Posted at 8:02 PM on April 2, 2008
by David Zingler
At the beginning of every season, I try to make a point to chat with some of the newest members of the Twins. I went to the Dome tonight thinking I would talk to Adam Everett. But, after batting practice, the shortstop was nowhere to be found. I soon noticed rookie infielder Matt Tolbert hanging out by his locker. The engaging 25-year-old Mississippi native was more than happy to discuss his baptism into the major leagues.
DAVID ZINGLER: I imagine last night was the start of a dream come true - you got your first major league at-bat.
TOLBERT: Yeah, all your life you want to get to the big leagues. Once you get an at-bat, you can officially say you were a big league player. It was very exciting. It's an incredible feeling walking up to the plate and knowing you are actually there and getting a chance to do something not a lot of people can say they got to do.
DZ: Did you call anyone when the game was over?
TOLBERT: Yeah - of course. My parents, first of all and then my friends and stuff - everyone was excited and wanted to hear about it even though I didn't get a hit, I hit it hard (and) had a good at-bat. That's all you can do.
DZ: Are the jitters gone a little bit?
TOLBERT: I am sure you'll always have that up here.
DZ: When did you officially find out you were going to be on the Opening Day roster?
TOLBERT: Two days before (the season started) Gardy came up to me in batting practice at Bradenton against the Pirates and told me he was going to take me with him and that I'd made the team. I still wasn't - until I got on that plane and it was off the ground - I still was kind of holding my breath. I had that seat belt buckled - I've seen a lot of stuff happen - they don't mean for it to - anything can happen. I've seen that over the years.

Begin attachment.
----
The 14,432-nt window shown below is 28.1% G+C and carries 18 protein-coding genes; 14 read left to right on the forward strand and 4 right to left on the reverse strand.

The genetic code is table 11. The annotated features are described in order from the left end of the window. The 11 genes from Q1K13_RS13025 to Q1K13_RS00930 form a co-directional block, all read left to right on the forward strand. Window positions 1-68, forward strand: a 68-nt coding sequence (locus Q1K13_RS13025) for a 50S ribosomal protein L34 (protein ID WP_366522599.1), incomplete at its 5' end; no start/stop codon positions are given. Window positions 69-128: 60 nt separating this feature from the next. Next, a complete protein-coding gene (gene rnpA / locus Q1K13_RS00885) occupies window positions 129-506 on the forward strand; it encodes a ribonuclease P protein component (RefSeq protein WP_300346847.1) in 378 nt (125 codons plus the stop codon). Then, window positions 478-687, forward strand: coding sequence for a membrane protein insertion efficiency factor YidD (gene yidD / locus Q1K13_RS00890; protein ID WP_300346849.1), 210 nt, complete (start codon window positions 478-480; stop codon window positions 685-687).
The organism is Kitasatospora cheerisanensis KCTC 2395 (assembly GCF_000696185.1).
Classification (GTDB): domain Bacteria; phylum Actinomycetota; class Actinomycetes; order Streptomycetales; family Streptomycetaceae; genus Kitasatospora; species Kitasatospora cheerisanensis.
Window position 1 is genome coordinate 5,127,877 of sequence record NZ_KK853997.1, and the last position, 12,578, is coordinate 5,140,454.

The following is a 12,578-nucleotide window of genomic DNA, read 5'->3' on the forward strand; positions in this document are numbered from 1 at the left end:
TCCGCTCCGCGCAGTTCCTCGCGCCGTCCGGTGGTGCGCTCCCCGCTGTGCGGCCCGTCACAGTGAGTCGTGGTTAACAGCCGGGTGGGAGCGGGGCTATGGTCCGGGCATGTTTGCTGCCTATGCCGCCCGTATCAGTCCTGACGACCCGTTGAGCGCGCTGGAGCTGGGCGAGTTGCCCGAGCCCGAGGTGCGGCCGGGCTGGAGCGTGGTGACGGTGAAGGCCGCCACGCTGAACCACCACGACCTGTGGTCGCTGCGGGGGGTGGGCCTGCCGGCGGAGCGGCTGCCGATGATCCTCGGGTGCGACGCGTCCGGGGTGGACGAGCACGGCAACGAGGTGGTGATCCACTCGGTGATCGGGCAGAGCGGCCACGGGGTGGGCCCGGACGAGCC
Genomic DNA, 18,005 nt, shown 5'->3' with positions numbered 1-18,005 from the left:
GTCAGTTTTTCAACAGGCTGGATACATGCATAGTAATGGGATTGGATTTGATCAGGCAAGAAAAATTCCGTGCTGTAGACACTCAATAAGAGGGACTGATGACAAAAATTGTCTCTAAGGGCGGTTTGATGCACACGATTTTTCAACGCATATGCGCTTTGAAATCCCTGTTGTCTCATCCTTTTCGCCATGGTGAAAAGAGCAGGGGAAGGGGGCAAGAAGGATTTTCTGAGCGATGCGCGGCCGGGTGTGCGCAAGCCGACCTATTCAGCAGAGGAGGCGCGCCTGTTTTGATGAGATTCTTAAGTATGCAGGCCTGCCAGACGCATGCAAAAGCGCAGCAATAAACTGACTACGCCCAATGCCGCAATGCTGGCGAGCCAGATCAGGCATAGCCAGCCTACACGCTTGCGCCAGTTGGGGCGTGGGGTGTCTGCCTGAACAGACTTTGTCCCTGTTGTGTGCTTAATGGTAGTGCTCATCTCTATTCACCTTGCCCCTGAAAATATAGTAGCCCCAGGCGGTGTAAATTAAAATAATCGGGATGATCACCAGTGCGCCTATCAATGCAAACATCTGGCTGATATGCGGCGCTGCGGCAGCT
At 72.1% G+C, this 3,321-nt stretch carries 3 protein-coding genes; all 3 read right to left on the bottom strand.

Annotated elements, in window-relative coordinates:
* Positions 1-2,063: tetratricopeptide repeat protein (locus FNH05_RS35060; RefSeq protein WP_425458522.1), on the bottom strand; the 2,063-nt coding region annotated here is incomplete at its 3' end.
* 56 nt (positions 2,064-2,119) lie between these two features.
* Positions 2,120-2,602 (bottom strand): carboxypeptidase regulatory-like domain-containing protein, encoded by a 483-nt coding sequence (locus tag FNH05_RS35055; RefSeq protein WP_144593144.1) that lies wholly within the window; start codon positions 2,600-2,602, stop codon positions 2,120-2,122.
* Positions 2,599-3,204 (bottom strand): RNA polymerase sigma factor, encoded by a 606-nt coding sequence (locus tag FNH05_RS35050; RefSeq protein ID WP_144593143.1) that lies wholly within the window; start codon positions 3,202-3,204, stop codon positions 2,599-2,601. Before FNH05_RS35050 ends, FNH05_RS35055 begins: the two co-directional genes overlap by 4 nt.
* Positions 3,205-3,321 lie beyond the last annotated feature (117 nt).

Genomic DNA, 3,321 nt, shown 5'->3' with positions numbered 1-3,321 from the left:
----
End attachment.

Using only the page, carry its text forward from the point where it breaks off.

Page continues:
DZ: What goes through your mind as the cut-down comes up, do you just stay focused on what you are doing?
TOLBERT: That's all you can do. You work hard and if they like what they see and they think you have a chance...I was hoping to make it through that first cut and make some more meal money. You don't get paid on the minor league side, but you get paid on the big league side, so I was excited about that. Before you know it, I was one of the last couple of guys and thought I might have a shot. It's been very exciting.
DZ: You had your break out year minor leagues last year, were you disappointed not to get called up in September?
TOLBERT: It's just up to them. Whatever they want to do. I had a good year, but that's OK. I am here (now)...and hopefully I can help the team get some wins.
DZ: Now you are here, but you are on the bench. You played everyday in the minor leagues, how do you get through the games?
TOLBERT: You just stay into the game. You act like you are playing even though you are on the bench. (You think), what would you do if you were in these situations? Anything can happen at any given time. If somebody goes with an injury, you have to jump right in there. You have to be focused.
DZ: You have a day game tomorrow, a lot of times the bench guys get a shot in day games, are you hoping...
TOLBERT: I am playing today.
DZ: Really? At second base? (Everett's #12 had been listed under "SS" on the stadium scoreboard, but he was a late scratch due to a family matter.)
TOLBERT: At shortstop.
TOLBERT: My family is coming in town today.
DZ: Awesome! Good luck tonight.
I played against Tolbert in High School. I played at Parklane Academy in McComb. That guy hit some of the hardest balls I've ever seen. He could switch hit and he could fly. He was also an incredible running back. Glad to see he made it to the Bigs.